Part 7: Conclusions and reflections

Reflections from our audits: Our future needs - is the public sector ready?

Overall, in considering the question Our future needs – is the public sector ready? we have concluded that there are many strengths to build on. But there are also many challenges and uncertainties. The public sector needs to keep pace with change if it is to serve us well into the future.

It is important we understand that our future holds many complex and inter-related challenges. These challenges are social, economic, and environmental, and they will profoundly affect the public sector as it strives to meet our future needs.

Facing those challenges is vital for our future. From our work throughout the public sector, I offer some overall conclusions and reflections. The public sector needs to:

  • continue its journey of understanding how effective its work is – we see positive signs of progress and early hope of success in Māori education;
  • learn from recent unexpected disasters that it must be ready for the unlikely and catastrophic – taking time to think and plan is a necessity, not a luxury;
  • improve how to prioritise activities and have plans to ensure that the intended benefits of decisions and investments are delivered;
  • better position itself to make the right calls on questions about significant investments in assets and using resources;
  • build up consistent expertise for governance and management;
  • move up a gear in providing financial advice on future investments, funding, and managing public resources;
  • make smarter use of information and technology – there are many positive examples;
  • understand that thinking about and planning for long-term resilience and sustainability is vital for our future; and
  • continue to explore ways of communicating better with citizens so that they are empowered to contribute to our future choices and to shape the public services they receive.

Carrying out the work for this report has influenced my thinking and that of my Office about our part in preparing for the public sector's future. Before we set the theme, Our future needs – is the public sector ready?, we planned our work every year. However, as Auditor-General, I have a unique overview of the entire public sector. This overview is built over time, mainly through our annual audits and through our analysis and reporting on the results of public entities' external reports. Our in-depth performance audits, inquiries, and other studies deepen it.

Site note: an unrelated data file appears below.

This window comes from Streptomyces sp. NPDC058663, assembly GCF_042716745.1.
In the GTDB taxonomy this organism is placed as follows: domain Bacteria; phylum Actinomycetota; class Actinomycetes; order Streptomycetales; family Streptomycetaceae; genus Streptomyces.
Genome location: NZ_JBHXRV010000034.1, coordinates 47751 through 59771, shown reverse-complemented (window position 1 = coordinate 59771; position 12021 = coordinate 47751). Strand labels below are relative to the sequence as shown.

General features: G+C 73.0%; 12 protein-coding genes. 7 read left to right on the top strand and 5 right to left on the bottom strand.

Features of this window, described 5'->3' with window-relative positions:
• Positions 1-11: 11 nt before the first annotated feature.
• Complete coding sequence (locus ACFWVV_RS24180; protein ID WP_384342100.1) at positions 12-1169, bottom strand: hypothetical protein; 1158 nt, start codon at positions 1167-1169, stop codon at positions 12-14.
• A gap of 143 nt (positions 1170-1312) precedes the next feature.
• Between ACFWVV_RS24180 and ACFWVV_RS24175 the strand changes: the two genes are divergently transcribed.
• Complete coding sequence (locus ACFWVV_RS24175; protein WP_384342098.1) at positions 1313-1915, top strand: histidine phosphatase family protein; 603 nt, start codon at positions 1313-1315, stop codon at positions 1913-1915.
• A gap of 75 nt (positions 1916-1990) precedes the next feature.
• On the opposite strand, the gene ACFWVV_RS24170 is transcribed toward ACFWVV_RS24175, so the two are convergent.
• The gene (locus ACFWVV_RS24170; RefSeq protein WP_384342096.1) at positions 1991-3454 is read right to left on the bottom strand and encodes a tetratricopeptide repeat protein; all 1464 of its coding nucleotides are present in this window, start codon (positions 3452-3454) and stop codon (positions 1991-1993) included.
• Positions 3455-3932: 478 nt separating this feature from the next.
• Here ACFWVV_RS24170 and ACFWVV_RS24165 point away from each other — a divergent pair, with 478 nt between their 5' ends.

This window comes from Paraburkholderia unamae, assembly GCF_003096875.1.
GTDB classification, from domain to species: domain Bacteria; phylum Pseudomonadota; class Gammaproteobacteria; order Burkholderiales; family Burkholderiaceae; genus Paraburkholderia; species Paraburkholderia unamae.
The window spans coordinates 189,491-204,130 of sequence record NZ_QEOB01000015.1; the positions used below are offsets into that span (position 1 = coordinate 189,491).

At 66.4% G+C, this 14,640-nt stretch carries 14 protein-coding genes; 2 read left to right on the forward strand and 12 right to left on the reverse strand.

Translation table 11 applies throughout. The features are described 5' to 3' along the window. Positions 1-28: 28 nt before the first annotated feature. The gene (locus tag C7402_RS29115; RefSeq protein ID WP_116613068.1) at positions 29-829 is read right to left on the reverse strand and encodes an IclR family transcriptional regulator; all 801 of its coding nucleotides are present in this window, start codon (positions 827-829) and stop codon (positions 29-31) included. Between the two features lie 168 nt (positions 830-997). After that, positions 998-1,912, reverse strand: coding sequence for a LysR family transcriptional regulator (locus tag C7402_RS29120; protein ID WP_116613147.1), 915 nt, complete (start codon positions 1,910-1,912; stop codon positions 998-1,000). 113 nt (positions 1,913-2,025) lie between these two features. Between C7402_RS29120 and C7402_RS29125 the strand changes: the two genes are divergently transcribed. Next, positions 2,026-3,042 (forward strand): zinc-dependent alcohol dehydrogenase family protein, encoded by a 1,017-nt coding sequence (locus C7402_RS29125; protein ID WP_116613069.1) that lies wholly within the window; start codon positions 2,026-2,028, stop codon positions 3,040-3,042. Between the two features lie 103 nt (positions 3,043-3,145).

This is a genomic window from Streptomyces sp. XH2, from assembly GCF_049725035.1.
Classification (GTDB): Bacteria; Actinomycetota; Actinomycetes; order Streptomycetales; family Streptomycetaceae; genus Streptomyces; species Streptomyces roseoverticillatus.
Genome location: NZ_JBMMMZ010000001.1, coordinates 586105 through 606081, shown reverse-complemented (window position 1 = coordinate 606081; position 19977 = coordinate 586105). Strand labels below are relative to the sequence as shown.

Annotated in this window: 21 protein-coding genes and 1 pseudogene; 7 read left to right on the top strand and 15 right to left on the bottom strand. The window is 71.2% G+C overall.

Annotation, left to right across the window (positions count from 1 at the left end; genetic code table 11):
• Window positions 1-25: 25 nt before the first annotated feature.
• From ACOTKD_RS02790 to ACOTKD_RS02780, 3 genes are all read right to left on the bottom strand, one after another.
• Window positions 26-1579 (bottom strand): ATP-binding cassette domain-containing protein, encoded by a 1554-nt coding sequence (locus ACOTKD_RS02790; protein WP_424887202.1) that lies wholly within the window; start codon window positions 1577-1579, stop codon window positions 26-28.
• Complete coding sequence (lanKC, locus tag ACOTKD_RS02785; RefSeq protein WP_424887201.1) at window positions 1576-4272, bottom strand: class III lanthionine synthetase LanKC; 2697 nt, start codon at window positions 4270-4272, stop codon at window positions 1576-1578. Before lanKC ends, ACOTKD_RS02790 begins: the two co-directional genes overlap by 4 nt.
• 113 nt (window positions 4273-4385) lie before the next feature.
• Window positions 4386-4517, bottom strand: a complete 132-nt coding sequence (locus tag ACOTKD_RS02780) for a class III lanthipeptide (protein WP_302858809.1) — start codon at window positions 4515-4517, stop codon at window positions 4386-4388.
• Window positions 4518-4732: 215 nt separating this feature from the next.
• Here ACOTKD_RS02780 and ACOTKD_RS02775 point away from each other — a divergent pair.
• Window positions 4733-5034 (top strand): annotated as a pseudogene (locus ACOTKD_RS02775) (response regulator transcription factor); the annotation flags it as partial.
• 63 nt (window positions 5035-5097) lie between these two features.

We are now taking a multi-year approach to planning our work, for two main reasons:

  • The first reason is to make the most efficient use of the Office's resources. Our audit and reporting work involves looking at a lot of information from the entire public sector. About 87% of our effort each year is spent on carrying out the annual audits of public entities. A big-picture theme helps us draw together findings and insights from auditing this wide range of public entities.
  • The second reason is to be as effective as we can. When we signal topics that we intend to focus on, many public entities begin to improve and strengthen these aspects without us needing to carry out detailed audit work.

My 2014/15 work programme is the third in a five-year programme based on annual themes. These themes are:

  • 2012/13 – Our future needs – is the public sector ready?;
  • 2013/14 – Service delivery;
  • 2014/15 – Governance and accountability;
  • 2015/16 – Investment and asset management; and
  • 2016/17 – Information.

My annual plan describes my priorities and the work that would be useful, based on my knowledge of the public sector and its strengths, challenges, and problems.

In Part 6, I noted that social media has the potential to change the way that public services are delivered to New Zealanders, not just connecting and communicating with people, but actively involving them and even empowering them. This general comment is relevant for my Office's work too. I intend to develop and experiment with opportunities for greater public engagement and involvement in my Office's work during the coming years.

These opportunities may include, for example, forums about:

  • the future of public sector accountability;
  • the governance and decision-making arrangements between central and local government; and
  • the ongoing stewardship of our assets and scarce natural resources.

I am left with questions about which bodies can take these thoughts and lead work about the public sector and its future. A few organisations, such as the State Services Commission and Local Government New Zealand, may be in a position to take the next steps.

I trust that the public of New Zealand and those who work in and with the public sector will reflect on these observations, discuss our future needs, and act on their reflections.

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